Home » Asides

No Royals, Christians, and Trees please: We’re British

Written By: Usree Bhattacharya on December 27, 2008 4 Comments

What do the following words have in common: abbey, aisle, bishop, chapel, christen, disciple, minister, monastery, monk, nun, nunnery, parish, pew, psalm, pulpit, sin, devil, vicar, acorn, almond, ash, beech, blackberry, blacksmith, chestnut, crocus, heather, ivy, lavender, primrose, sycamore, willow, porridge, raven, starling, stork, pelican, coronation, duchess, duke, emperor, empire and monarch?

The Oxford University Press (OUP) has removed the entries for those words from its Junior Dictionary in order to “reflect the fact that Britain is a modern, multicultural, multifaith society.”

The OUP’s head of children’s dictionaries, Vineeta Gupta, stated, “When you look back at older versions of dictionaries there were lots of examples of flowers, for instance. That was because many children lived in semi-rural environments and saw the seasons. Nowadays, the environment has changed; we are also much more multicultural. People don’t go to Church as often as before; our understanding of religion is within multiculturalism, which is why some words such as ‘Pentecost’ or ‘Whitsun’ would have been in 20 years ago but not now.”

So, what words were inserted in place of the older ones? Blog, broadband, MP3 player, voicemail, attachment, database, export, chatroom, bullet point, cut and paste, analogue, celebrity, tolerant, vandalism, negotiate, interdependent, creep, citizenship, childhood, conflict, common sense, debate, EU, drought, brainy, boisterous, cautionary tale, bilingual, bungee jumping, committee, compulsory, cope, democratic, allergic, biodegradable, emotion, dyslexic, donate, endangered, Euro, apparatus, food chain, incisor, square number, trapezium, alliteration, colloquial, idiom, curriculum, classify, chronological, block graph.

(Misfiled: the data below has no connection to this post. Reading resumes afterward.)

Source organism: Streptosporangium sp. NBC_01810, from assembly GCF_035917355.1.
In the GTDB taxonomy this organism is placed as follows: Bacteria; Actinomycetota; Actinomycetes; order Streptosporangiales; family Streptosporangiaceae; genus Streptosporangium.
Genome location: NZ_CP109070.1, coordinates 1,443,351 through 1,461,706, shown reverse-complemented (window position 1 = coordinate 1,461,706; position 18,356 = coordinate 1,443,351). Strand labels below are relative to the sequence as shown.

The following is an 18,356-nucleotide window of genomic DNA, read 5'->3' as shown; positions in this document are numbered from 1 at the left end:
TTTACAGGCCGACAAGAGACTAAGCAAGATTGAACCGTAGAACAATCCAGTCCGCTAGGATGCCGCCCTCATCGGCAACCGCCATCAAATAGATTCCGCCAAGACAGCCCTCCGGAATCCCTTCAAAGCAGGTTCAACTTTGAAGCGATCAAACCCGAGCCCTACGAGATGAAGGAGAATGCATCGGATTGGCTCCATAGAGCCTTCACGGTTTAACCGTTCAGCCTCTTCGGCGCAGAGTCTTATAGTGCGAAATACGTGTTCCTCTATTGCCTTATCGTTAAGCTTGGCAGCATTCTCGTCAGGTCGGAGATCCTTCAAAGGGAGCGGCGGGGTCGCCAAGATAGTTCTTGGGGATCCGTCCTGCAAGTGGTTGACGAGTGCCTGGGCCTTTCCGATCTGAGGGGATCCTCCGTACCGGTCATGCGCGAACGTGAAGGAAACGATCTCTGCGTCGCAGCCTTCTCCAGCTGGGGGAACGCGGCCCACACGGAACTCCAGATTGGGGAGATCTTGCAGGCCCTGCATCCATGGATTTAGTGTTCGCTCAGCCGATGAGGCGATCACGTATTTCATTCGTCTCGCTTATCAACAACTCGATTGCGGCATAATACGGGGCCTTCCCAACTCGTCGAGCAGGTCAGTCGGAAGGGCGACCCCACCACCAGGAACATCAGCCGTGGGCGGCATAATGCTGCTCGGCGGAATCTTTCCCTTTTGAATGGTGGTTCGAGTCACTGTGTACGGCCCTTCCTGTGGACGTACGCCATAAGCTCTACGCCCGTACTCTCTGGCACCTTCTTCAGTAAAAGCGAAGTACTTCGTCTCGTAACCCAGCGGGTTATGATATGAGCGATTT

I think the best comment came from Diane Ravitch, author of The Language Police, “This is indeed strange since Britain still has trees with names, still has flowers with names and still has many people who consider themselves Christians, not to mention a still-reigning royal family.” Apparently the OUP editors don’t think it’s necessary children learn a vocabulary for them.

new-junior-dict

Digg this!Add to del.icio.us!Stumble this!Add to Techorati!Share on Facebook!Seed Newsvine!Reddit!

4 Responses to “No Royals, Christians, and Trees please: We’re British”

  1. Youki on: 27 December 2008 at 7:33 pm

    odd, so many of those words are pretty crucial to teaching British/world history and literature.

  2. Usree Bhattacharya on: 28 December 2008 at 5:13 am

    Precisely.

  3. daveski on: 28 December 2008 at 2:48 pm

    Yeah, it’s interesting (to say the least) that words about royal power and empire should be deemed ‘irrelevant’ for the multicultural youth of Britain!

  4. Usree Bhattacharya on: 28 December 2008 at 5:48 pm

    Reminds me of lines from an old poem, “An American in Europe” by Henry van Dyke (1852-1933):

    I know that Europe’s wonderful, yet something seems to lack:
    The Past is too much with her, and the people looking back
    ….”

    The OUP seems to be trying to get away from that “culture of pastness”…by removing associated vocabulary.

    Any attempt to pretend the past never happened, of course, is doomed to failure…The past always informs the present…

Leave a Reply:

You must be logged in to post a comment.

  Copyright ©2009 Found in Translation, All rights reserved.| Powered by WordPress| WPElegance2Col theme by Techblissonline.com